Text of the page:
In Genesis 3:17, God tells us the ground is cursed because of their sin. Notice the connection. Physical creation—of which Adam’s and Eve’s bodies were part and of which they were supposed to be in dominion over (Gen 1:28)—was cursed for their sin. The earth was as much under their domain as the animals (again, Gen 1:28). So the curse to the ground would also logically fall to the animal kingdom as well. And we really don’t have to guess at that. In the curse on the serpent (Satan) for his part in introducing sin, Genesis 3:14 tells us that that curse is more than on the rest of the animals. The animals, then, are given a curse. And the curse must be linked to the sin of the humans.
Genesis chapters 6 through 8 recounts the flood story. The people of the earth are wiped out for sin. But so also are the animals wiped out, receiving that particular curse based again on the sin of humans. And through the Law period of Israel, physical creation was blessed or cursed based on the people’s relationship with God.
Notice then Paul’s description in Romans 8:18–22 of all of creation groaning, looking for relief of the curse placed on it that would be relieved only with the relief promised in human redemption at Christ’s return. In fact, the atonement can’t be rightly understood without link of human physical bodies with the rest of creation, seeing Jesus die physically (not spiritually) to accomplish redemption through resurrection—of physical creation.
And finally we get to Revelation’s perfect existence in which death is no longer, and in which life—relationship with God—is emphasized. And if life is relationship with God then, so was it at the very beginning. Death is an intruder to life with God, not the intended order.
With death as the interruption to intended life, death could not have had a natural role in the creation process to bring the world into functional existence for humans before their sin.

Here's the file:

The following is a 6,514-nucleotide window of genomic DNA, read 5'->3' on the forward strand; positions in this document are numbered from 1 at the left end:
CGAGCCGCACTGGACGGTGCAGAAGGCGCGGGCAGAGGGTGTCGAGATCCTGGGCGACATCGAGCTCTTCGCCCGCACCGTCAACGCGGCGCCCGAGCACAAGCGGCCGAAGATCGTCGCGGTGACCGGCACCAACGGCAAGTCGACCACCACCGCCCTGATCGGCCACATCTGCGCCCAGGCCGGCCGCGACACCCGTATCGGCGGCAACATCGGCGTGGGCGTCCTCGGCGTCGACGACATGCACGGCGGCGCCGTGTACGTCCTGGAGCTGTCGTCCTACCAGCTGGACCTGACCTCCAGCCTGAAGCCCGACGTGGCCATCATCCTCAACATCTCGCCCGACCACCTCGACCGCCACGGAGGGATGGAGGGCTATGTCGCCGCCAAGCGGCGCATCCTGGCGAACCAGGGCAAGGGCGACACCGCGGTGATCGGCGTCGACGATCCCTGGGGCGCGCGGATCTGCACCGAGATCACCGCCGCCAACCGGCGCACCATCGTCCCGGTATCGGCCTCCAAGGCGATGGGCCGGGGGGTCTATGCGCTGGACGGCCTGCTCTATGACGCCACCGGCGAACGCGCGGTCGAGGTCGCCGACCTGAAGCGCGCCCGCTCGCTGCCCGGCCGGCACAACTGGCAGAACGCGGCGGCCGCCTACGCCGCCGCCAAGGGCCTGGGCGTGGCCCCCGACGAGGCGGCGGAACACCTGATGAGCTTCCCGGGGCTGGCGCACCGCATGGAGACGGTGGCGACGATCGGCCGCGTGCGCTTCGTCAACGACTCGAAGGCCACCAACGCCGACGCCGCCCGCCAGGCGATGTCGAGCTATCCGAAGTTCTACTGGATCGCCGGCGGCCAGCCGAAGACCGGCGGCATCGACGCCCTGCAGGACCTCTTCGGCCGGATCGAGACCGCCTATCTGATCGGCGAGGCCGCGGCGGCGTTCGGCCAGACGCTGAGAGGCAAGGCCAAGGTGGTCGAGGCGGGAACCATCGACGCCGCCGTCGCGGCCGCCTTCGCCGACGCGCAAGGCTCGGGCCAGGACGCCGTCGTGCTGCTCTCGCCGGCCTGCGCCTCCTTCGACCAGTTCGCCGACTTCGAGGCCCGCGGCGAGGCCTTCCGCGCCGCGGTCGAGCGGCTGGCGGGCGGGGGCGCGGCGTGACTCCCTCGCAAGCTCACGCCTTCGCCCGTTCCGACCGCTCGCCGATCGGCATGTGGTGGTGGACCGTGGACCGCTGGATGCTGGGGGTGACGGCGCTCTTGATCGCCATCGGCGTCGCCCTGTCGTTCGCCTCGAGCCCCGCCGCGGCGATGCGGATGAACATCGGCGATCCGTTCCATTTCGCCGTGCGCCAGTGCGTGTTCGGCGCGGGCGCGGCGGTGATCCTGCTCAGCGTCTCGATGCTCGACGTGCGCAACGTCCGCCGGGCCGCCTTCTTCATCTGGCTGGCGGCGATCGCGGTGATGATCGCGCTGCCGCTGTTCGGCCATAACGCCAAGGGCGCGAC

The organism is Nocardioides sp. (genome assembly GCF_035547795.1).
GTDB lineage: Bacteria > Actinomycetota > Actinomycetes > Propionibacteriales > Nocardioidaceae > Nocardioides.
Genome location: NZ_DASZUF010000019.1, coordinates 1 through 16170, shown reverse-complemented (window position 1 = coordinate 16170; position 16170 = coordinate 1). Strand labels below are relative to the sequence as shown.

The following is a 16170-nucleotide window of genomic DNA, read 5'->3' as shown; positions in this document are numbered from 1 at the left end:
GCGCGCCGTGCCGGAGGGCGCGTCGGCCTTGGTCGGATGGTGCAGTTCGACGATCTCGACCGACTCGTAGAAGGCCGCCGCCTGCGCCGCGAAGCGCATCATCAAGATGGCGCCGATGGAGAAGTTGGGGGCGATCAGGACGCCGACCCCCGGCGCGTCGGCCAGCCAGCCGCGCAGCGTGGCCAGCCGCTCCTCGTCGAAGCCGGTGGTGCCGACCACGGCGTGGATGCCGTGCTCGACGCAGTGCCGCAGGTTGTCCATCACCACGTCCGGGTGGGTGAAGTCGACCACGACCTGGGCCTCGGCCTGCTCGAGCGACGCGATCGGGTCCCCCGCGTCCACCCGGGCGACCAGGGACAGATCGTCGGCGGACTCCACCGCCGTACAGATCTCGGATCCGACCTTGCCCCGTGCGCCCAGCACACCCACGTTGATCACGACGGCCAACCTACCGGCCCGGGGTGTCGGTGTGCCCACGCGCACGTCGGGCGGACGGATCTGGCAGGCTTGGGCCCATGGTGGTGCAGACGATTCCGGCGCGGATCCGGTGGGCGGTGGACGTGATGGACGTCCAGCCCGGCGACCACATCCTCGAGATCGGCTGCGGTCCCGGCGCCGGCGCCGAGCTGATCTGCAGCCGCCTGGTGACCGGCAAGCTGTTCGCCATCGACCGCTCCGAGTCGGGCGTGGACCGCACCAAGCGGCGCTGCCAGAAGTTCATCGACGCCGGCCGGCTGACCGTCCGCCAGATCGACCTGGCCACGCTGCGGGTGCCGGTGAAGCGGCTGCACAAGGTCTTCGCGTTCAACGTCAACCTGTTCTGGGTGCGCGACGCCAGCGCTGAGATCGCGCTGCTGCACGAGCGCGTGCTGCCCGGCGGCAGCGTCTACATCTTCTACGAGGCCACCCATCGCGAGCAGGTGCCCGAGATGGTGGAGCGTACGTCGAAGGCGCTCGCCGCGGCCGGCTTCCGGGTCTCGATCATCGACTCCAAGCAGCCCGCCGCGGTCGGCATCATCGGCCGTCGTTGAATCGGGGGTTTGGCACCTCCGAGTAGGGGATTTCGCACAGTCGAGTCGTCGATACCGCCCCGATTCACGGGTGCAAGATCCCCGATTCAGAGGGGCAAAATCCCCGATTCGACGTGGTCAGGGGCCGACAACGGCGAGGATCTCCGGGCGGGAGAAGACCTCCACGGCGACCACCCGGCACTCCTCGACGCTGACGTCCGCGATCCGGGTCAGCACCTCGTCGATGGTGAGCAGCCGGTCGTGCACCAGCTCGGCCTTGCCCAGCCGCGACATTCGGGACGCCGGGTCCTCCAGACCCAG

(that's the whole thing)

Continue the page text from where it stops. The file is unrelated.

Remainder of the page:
How then do I explain the science? Actually, I don’t. And I don’t think anyone can consistently well—at least not yet. However, I do believe that God’s concern in creating the world was to create it in functional order for this relationship he wanted with his image bearers. Whatever else can’t be explained by functional order must have occurred by the violence done to the earth (which I think was both through heat eruptions and flood power) reordering the earth’s crust. But actually, I don’t have to come up with the science. I have to hold to the theology. I’m sure God can take care of the science. And that’s not a cop-out. Even scientists admit to things they do not yet know. Cataclysmic eruptions to the earth’s crust can account for relayering for the fossil record. And the functional intention of God for creation can explain things like light from stars millions of light years away to be seen in today’s night skies. And yet what occurred in both those events to which God applied his hand is still not all revealed in detail. But I can’t change the theology because I’m not sure exactly how God did the ordering and reordering of the earth’s physical nature.
The literal approach to creation presumes a young Earth because it insists the six days of creation are literal 24-hour periods. And although the Hebrew yom for day can be used as we use day sometimes for a longer period (e.g., this day and age), the use of evening and morning in conjunction to the days offers more support to the literal time frame.
However, there are still difficulties. Light moves, and it moves fast. If we count a day as 24 hours based on the earth’s rotation, all the light moved past the earth immediately. So where did the light come from to continue for that portion of the first day, and then the second day, and then the third day, before the sun was created on the fourth day? Did God just keep creating light from the one spot where the sun would eventually be placed? If so, why? Why not make the sun right then? So there are questions of consistency and purpose that the insistence on 24-hour days brings to mind. And we’ll talk more about those in our next discussion.